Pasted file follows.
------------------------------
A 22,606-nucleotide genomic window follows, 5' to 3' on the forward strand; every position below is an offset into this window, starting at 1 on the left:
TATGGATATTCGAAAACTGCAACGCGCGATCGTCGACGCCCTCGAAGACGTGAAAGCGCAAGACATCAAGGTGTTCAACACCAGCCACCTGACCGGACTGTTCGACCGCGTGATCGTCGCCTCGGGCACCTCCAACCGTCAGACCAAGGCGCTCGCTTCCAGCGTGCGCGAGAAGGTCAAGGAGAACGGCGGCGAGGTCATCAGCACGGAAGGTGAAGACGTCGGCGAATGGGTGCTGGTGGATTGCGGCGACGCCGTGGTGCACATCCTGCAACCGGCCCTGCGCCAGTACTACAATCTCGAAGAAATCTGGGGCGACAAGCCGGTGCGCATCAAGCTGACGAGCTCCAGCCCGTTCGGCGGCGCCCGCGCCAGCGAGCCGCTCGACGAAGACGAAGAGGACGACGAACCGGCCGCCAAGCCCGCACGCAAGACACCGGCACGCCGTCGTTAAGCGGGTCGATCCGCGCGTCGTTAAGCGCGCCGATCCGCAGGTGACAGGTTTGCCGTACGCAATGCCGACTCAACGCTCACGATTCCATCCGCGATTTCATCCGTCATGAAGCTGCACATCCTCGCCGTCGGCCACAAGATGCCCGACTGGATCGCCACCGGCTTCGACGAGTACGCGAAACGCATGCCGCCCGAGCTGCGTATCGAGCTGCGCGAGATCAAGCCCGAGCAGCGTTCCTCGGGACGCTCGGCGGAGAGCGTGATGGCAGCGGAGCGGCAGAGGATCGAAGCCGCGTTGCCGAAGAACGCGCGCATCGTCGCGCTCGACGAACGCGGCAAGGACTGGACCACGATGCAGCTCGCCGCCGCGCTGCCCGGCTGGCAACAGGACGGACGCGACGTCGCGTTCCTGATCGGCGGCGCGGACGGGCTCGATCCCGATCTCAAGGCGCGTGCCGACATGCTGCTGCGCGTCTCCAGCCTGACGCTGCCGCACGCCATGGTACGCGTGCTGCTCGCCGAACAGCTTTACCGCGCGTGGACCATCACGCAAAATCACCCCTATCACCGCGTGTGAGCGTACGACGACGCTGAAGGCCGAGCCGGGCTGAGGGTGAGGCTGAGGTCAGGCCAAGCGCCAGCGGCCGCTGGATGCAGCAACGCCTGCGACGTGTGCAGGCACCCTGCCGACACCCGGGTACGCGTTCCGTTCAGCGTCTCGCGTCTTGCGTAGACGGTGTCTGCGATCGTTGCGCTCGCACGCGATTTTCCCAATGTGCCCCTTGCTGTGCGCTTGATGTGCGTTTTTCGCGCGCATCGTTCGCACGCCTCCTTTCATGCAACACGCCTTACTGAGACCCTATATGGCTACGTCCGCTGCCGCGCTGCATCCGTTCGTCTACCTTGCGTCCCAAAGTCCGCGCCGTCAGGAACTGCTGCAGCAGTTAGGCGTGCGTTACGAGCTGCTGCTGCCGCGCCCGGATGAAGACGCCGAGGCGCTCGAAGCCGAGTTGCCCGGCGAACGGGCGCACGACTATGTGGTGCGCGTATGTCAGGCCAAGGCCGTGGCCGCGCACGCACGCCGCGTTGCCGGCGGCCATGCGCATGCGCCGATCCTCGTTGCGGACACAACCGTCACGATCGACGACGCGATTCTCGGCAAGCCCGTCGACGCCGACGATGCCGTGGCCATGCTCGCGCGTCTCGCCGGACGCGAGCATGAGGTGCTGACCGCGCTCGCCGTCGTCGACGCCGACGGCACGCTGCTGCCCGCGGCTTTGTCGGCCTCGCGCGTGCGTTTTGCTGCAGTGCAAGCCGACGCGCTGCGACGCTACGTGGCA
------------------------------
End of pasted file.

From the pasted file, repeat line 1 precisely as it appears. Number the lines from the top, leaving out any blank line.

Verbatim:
A 22,606-nucleotide genomic window follows, 5' to 3' on the forward strand; every position below is an offset into this window, starting at 1 on the left: